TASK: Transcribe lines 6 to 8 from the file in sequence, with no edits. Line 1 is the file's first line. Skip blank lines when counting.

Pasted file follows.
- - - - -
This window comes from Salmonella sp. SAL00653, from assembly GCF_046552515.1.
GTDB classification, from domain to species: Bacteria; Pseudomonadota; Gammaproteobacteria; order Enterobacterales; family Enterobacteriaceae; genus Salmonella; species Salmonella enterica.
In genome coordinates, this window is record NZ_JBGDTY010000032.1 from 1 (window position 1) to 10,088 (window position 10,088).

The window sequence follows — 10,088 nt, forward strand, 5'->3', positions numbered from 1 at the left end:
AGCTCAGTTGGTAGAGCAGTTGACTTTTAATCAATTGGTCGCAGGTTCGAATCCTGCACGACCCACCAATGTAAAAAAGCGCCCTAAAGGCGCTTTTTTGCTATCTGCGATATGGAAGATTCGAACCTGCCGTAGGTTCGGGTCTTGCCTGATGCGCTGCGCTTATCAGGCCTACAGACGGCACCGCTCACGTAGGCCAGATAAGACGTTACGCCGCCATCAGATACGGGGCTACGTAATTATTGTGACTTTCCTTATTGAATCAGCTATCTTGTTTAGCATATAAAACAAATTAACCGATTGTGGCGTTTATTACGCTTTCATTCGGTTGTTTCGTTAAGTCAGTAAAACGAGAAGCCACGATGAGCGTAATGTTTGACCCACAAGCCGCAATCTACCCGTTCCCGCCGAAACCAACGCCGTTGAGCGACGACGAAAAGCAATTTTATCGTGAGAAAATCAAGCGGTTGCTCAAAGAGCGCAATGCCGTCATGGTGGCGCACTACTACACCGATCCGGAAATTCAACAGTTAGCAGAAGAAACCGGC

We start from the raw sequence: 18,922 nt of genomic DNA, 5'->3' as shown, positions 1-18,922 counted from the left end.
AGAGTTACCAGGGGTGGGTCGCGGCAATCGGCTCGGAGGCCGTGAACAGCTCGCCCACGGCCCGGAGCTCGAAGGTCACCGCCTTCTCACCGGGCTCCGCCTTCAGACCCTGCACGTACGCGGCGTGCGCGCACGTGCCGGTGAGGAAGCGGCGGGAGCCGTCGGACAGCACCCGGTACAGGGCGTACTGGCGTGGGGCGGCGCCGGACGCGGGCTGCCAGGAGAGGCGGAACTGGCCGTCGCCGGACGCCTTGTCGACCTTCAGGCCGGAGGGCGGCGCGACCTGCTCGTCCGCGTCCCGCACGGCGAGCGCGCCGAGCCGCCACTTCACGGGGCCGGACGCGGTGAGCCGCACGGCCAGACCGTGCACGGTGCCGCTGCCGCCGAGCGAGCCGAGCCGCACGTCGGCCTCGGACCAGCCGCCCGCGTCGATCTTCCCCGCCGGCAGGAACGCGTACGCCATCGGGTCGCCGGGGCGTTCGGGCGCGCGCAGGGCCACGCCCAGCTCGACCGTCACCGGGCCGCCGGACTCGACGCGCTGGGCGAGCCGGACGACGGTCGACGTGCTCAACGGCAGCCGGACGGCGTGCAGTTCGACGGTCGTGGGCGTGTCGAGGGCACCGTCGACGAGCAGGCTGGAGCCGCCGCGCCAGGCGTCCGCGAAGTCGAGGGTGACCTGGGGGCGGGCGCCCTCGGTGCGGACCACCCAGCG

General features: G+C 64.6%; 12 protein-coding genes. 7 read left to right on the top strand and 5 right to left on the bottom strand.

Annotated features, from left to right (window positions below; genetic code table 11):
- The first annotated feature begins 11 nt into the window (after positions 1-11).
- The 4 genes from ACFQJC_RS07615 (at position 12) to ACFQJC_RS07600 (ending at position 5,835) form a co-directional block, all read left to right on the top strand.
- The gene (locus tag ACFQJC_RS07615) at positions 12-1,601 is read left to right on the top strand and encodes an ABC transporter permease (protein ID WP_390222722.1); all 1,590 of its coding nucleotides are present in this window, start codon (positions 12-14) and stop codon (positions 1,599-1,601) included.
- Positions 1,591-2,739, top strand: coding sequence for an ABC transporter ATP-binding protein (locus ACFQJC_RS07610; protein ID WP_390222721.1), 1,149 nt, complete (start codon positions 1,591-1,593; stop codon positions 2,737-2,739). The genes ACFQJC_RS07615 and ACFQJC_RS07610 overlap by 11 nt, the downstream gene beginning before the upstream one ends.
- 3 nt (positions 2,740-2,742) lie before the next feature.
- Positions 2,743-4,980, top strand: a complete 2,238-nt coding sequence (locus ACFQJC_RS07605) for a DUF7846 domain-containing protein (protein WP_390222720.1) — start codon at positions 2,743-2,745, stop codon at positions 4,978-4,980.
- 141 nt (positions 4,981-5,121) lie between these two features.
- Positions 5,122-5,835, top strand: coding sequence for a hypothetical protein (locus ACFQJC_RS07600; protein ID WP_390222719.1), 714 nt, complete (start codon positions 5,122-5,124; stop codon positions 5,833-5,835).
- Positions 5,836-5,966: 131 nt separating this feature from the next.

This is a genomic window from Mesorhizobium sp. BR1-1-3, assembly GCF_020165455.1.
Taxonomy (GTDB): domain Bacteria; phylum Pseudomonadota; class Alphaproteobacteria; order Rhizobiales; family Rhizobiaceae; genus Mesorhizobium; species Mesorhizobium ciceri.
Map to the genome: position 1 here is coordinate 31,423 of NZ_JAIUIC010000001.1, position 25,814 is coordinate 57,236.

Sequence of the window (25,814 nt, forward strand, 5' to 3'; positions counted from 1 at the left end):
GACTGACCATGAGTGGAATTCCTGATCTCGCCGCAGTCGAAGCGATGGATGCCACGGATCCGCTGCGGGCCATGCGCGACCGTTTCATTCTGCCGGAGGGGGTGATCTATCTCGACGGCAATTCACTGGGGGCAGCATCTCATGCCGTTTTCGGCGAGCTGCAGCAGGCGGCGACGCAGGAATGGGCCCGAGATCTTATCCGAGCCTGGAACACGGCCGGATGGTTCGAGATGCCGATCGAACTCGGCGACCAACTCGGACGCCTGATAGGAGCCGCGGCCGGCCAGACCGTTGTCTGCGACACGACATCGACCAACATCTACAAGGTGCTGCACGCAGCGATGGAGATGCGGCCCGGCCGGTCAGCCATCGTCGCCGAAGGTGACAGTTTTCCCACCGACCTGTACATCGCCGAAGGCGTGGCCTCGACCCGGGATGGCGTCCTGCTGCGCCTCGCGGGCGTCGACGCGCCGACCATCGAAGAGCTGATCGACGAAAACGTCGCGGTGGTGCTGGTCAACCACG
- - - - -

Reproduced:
We start from the raw sequence: 18,922 nt of genomic DNA, 5'->3' as shown, positions 1-18,922 counted from the left end.
AGAGTTACCAGGGGTGGGTCGCGGCAATCGGCTCGGAGGCCGTGAACAGCTCGCCCACGGCCCGGAGCTCGAAGGTCACCGCCTTCTCACCGGGCTCCGCCTTCAGACCCTGCACGTACGCGGCGTGCGCGCACGTGCCGGTGAGGAAGCGGCGGGAGCCGTCGGACAGCACCCGGTACAGGGCGTACTGGCGTGGGGCGGCGCCGGACGCGGGCTGCCAGGAGAGGCGGAACTGGCCGTCGCCGGACGCCTTGTCGACCTTCAGGCCGGAGGGCGGCGCGACCTGCTCGTCCGCGTCCCGCACGGCGAGCGCGCCGAGCCGCCACTTCACGGGGCCGGACGCGGTGAGCCGCACGGCCAGACCGTGCACGGTGCCGCTGCCGCCGAGCGAGCCGAGCCGCACGTCGGCCTCGGACCAGCCGCCCGCGTCGATCTTCCCCGCCGGCAGGAACGCGTACGCCATCGGGTCGCCGGGGCGTTCGGGCGCGCGCAGGGCCACGCCCAGCTCGACCGTCACCGGGCCGCCGGACTCGACGCGCTGGGCGAGCCGGACGACGGTCGACGTGCTCAACGGCAGCCGGACGGCGTGCAGTTCGACGGTCGTGGGCGTGTCGAGGGCACCGTCGACGAGCAGGCTGGAGCCGCCGCGCCAGGCGTCCGCGAAGTCGAGGGTGACCTGGGGGCGGGCGCCCTCGGTGCGGACCACCCAGCG

General features: G+C 64.6%; 12 protein-coding genes. 7 read left to right on the top strand and 5 right to left on the bottom strand.